Monday, March 1, 2021
Home > Banking > 13 Ugandan Banks Risk Closure

13 Ugandan Banks Risk Closure

mmanuel-Tumusiime Mutebile

13 Ugandan banks risk collapsing  if three of their largest borrowers defaulted, according to the 2016 Annual Supervision Report published by Bank of Uganda (BoU) last week.

If the three borrowers defaulted, the banks would become significantly undercapitalized; a thing that might see BoU take them over just like it did to Crane Bank in October last year.

This shock would result into “an aggregate capital shortfall of Shs513.86 billion.”

ALSO READ: 2016 Results: Uganda’s Best, Worst Performing Banks Named

The report sanctioned by Prof. Emmanuel Tumusiime-Mutebile adds that seven (7) banks could collapse if their single largest borrower defaulted.

The report also indicates that nine banks would become undercapitalized if their Non-Performing Loans (NPLs) increased by 200%. Seven banks would also go under if their NPLs increased by 100%.

“If NPLs were to increase by 200 percent, assuming the increase is in the loss category which requires full provisioning, 9 banks would become undercapitalised with an aggregate capital shortfall of Ushs247.39 billion,” the report says.

The report says that BoU conducted stress tests on a quarterly basis to quantify the magnitude of losses which banks would incur in the event that   they encounter specific shocks, and the impact of these losses on the banks’ capital.

The shocks included in the stress tests were: decline in net interest margin, decrease in interest income on government securities, depreciation of the Uganda Shilling against the United States dollar, increase in non-performing loans and 100% loan loss of each bank’s top 3 borrowers.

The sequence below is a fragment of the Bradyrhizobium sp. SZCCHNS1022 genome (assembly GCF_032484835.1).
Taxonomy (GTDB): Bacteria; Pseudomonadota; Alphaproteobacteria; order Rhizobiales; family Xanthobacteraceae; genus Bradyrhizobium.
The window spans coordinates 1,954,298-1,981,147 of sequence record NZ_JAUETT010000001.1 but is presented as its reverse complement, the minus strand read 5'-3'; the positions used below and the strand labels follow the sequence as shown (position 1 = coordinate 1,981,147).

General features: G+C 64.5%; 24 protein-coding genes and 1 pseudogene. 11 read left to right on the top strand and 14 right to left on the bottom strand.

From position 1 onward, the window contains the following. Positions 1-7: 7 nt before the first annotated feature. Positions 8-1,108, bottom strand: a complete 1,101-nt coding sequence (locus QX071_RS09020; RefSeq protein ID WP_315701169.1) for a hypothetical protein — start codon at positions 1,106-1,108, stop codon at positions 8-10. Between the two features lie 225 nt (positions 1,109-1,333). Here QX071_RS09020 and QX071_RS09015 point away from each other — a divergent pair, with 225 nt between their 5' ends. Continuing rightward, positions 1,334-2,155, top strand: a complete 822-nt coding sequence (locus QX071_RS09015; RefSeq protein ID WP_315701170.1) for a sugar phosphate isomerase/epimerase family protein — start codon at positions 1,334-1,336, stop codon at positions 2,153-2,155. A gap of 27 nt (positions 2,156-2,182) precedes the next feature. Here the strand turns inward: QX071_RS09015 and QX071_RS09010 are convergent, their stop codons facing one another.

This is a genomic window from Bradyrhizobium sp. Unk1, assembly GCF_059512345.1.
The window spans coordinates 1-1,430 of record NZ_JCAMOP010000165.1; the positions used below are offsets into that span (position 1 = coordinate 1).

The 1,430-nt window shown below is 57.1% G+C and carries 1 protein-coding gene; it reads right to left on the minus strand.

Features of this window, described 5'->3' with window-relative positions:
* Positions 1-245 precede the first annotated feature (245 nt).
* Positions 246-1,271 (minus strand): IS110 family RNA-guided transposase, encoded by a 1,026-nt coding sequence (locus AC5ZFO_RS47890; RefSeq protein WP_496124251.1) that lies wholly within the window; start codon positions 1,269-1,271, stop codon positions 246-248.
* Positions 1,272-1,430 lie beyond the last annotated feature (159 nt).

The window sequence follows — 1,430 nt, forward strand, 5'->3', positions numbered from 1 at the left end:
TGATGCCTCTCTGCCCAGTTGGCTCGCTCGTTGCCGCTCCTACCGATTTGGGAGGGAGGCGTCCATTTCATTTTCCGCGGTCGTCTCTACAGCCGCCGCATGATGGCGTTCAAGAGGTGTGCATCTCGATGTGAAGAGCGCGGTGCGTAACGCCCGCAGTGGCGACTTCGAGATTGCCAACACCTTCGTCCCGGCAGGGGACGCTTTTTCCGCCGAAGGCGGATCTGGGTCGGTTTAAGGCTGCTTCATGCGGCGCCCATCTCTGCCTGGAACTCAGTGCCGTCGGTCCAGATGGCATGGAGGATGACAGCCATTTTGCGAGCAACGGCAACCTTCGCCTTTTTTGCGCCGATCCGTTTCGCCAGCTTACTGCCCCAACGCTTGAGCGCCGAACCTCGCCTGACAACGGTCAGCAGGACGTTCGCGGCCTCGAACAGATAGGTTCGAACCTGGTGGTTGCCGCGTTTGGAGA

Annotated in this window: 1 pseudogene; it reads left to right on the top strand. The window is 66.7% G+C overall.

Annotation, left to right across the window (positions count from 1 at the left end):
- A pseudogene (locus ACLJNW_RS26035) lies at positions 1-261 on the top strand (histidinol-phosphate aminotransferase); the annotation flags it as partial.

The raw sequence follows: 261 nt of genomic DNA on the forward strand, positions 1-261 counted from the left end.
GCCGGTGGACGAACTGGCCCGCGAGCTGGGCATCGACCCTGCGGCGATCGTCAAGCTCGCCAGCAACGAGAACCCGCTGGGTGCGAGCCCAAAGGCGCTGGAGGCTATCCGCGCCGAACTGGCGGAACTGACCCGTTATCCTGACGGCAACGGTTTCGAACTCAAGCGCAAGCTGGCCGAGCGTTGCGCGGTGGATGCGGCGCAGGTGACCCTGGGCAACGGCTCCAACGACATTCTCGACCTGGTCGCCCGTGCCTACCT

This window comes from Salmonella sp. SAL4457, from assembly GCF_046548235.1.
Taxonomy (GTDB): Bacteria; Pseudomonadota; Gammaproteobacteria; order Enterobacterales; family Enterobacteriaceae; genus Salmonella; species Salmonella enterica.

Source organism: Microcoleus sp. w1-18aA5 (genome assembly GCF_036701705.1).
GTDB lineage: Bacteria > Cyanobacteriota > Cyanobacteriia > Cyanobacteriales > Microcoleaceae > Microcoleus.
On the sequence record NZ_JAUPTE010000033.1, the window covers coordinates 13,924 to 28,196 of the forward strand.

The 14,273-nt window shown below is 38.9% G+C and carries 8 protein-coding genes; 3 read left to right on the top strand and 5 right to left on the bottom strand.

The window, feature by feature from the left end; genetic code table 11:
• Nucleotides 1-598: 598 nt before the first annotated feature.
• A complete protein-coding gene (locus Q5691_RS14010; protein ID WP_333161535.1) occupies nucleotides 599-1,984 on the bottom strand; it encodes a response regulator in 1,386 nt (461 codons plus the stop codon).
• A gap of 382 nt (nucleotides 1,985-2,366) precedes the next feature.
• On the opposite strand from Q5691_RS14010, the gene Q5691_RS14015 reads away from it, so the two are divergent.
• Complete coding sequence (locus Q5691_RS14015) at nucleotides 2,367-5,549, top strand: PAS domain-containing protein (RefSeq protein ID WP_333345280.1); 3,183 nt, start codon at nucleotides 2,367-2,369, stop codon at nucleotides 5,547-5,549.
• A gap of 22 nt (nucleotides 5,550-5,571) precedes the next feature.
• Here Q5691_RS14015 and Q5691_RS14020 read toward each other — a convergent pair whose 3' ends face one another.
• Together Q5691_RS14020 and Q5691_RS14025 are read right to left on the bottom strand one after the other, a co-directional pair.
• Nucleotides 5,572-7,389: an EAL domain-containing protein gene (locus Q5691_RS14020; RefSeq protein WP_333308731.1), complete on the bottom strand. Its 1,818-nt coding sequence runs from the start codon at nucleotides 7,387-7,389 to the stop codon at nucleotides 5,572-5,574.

“The shocks chosen were those considered plausible and realistic while others  are  pegged  to  previous adverse  experiences  such  as  the  bank  closures of 1999 to 2001 and the economic  downturn of 2011/2012,” the report says, adding: “The results of the tests conducted on the banks’ financial positions at the end of December 2016.”

The report states that  year  2016  was  a  very  difficult one for  the  banking  system, with loan  quality deteriorating terribly.

NPLs to total gross loans rose from 5.3% to10.5% between December 2015 and December 2016.

This led to a slowdown of private sector credit growth and a drop in bank profitability.

In October 2016, Crane Bank, one of  the  largest  banks  in  the  market,  was  taken  over  by  the  BoU and placed  under statutory management because its huge burden of NPLs placed depositors’ funds at risk, the report says.

It adds that Crane Bank was resolved in January 2017 with the transfer of the bulk of its assets and liabilities to DFCU Bank.

“The resolution of Crane  Bank,  despite  its  size,  was  achieved  without  any  contagion  to  the  rest  of  the  banking  market  and without its depositors incurring any losses,” the report says.

Besides Crane Bank Limited, the report adds that there was another bank that had fallen below the required minimum capital of Shs25bn, but it injected in fresh capital on directions of BoU.

The 2016 Annual Supervision Report provides information on the supervisory activities conducted by the Bank of Uganda.

It also provides an assessment of the performance of the financial system and potential risks to financial stability, as well as the reforms to the regulatory framework undertaken during the year.











  • 33
Taddewo William Senyonyi
William is a seasoned business and finance journalist. He is also an agripreneur and a coffee enthusiast.

One thought on “13 Ugandan Banks Risk Closure

  1. Robert James N Byansie

    The challengewith Ugandas banks,is governance,internal control and corporate governance coupled with government interfearance in operations and recruitment.this ought to be double checked by management of central bank

Leave a Reply

Your email address will not be published. Required fields are marked *